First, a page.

The book was left untouched in my presence and they eventually asked me to put it away because it was making them uncomfortable. I suppose we are always tied so intimately to our past that, in other people's eyes, it's hard for them to recognize that we've undergone complete cerebral overhauls. I simply am not capable of doing or saying or thinking most of the things I'd written about almost a decade earlier. It then occurred to me that maybe when people can't look you straight in the eye, it's because they don't trust you.

This all came to mind when my ex-boyfriend, the one that provided much of the drama in the diary in question, emailed me asking if he could spend the night at my house on his way through the city. I mentioned it to my current live-in love and we supposed we wouldn't mind. I said, "Well it won't be that bad. It's not like he'd steal anything from us or anything." As the words left my mouth, I began questioning whether he really might, if only just for kicks.

We'll see if I'll be able to look him in the eye when he gets here. I might have to keep my eyes on my stuff instead.

Tuesday, April 29, 2003

The big thaw

At first, I was pleased to find out my new home was near a park. They are welcome outdoor meeting places after eight months of harsh Canadian winter. Being a young and fashionable city, at the first sign of thaw, we venture from our homes to splurge on a new spring outfit to show-off in these parks when the many cafe terraces are already packed. All winter we fantasize about buying beer from our local depanneur (corner store) and stylishly lounging in the sun on the baby sprouts of grass. We ignore the stench of the thawing winter collection of canine feces the dog-owners left behind because they didn't want to trudge through the snow to collect it. That is a serious lack of forethought on their part, and another reason Montrealers welcome the cleansing spring thunder showers.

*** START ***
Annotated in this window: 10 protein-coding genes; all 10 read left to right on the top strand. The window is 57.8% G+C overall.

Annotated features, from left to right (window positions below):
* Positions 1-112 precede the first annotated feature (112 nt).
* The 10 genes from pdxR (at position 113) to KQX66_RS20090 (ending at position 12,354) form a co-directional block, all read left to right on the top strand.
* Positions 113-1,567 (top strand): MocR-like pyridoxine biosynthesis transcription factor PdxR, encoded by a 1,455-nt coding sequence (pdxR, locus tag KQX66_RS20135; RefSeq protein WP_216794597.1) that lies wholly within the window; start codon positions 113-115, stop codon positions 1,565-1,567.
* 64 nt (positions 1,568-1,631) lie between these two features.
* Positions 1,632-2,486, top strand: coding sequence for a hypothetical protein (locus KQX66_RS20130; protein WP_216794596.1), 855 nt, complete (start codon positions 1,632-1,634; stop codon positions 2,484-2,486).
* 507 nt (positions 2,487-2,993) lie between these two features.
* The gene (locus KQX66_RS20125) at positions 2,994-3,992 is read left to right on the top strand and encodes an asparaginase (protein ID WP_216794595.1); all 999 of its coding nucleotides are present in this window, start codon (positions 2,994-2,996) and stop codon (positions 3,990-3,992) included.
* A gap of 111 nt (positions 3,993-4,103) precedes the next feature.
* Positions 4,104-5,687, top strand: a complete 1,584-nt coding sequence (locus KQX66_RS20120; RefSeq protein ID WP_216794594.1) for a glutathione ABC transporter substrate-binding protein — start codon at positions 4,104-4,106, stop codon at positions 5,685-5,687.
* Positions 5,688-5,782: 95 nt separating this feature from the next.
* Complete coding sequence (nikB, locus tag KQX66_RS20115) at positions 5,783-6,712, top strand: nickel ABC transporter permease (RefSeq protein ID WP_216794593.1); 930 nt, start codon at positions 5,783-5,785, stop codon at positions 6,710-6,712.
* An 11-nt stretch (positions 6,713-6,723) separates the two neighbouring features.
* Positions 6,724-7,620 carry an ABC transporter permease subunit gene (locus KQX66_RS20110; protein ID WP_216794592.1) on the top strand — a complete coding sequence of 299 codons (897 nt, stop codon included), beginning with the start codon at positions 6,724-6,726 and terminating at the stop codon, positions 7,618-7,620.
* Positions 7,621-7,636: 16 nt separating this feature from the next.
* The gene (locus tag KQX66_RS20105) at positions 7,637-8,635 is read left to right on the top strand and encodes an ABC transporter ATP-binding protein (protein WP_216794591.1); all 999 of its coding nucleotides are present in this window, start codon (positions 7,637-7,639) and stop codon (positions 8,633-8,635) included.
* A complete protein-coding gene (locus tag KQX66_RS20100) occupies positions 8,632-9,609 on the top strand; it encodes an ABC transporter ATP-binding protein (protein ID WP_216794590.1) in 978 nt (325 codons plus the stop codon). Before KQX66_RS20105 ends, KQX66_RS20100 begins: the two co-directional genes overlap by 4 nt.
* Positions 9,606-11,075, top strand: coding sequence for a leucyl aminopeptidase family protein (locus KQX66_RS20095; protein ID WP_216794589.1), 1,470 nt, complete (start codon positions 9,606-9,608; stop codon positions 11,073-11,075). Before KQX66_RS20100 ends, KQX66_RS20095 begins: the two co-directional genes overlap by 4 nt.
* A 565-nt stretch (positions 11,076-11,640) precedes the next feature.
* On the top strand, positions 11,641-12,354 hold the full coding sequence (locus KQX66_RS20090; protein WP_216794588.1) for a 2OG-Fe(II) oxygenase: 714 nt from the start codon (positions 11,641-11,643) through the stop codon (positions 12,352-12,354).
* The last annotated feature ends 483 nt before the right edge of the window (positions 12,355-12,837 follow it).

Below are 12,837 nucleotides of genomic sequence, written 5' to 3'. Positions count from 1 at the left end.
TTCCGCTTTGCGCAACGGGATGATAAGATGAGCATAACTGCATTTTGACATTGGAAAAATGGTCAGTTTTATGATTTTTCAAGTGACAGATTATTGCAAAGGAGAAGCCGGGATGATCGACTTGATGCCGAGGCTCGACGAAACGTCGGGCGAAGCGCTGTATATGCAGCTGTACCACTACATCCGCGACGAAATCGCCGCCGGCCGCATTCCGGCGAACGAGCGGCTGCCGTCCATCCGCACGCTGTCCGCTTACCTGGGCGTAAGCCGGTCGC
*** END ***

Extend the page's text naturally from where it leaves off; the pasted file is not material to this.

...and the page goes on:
Eight months is a long time, though. It is long enough to forget what else the community parks attract. Not only are we a fashionable city, we are a kind city. We love to feed the pigeons. We love pigeons so much, in fact, that we like to feed them our leftover dinners. It is through this charitable act that I have discovered pigeons will eat anything but okra. Personally I despise okra, so this is enough proof for me to claim okra is an anomaly of nature. Surely, it would be left decaying on the park grounds if the unleashed dogs wouldn't finish it off.

I like dogs because I like animals, but I don't especially like them. They are the only animal that has ever tried to bite, chase and mate with me. I had forgotten that all the local residents bring their dogs to these parks for their exercise. Now I am not a species-ist. I know they need to run and feel free, but if an owner knows the animal is inclined to attack strangers, perhaps they should take a moment from their cell phone conversation to hold the dog back before it jumps on someone. Once a stranger's dog bares its teeth at me and puts my calf in its mouth...I get a little nervous. What irks me, is that the owner of the dog then gets angry when I motion to yell and swat it. How am I supposed to know the dog wasn't just tasting me before the official sinking-in-of-the-teeth? How am I supposed to know when the owner will finally hang up and help me? Apparently the dog learned its manners from its master.

Unfortunately, the pigeons and the dogs are the easiest animals to deal with in the parks as our little part of the world thaws. We also have a healthy population of drunkards. I don't mind drunkards in the same way I don't mind strange dogs: we can live in harmony if neither tries to bite me.

On my way down the sunny street yesterday, two especially drunken drunkards began 'meowing' at me. Meowing? OK, I endured the barking and howling of Puerto Rican guys in NYC, the hissing in Italy, the marriage proposals in Cuba, the honking in rural Canada and the ass-grabbing in night clubs, but meowing? Did they make that up themselves?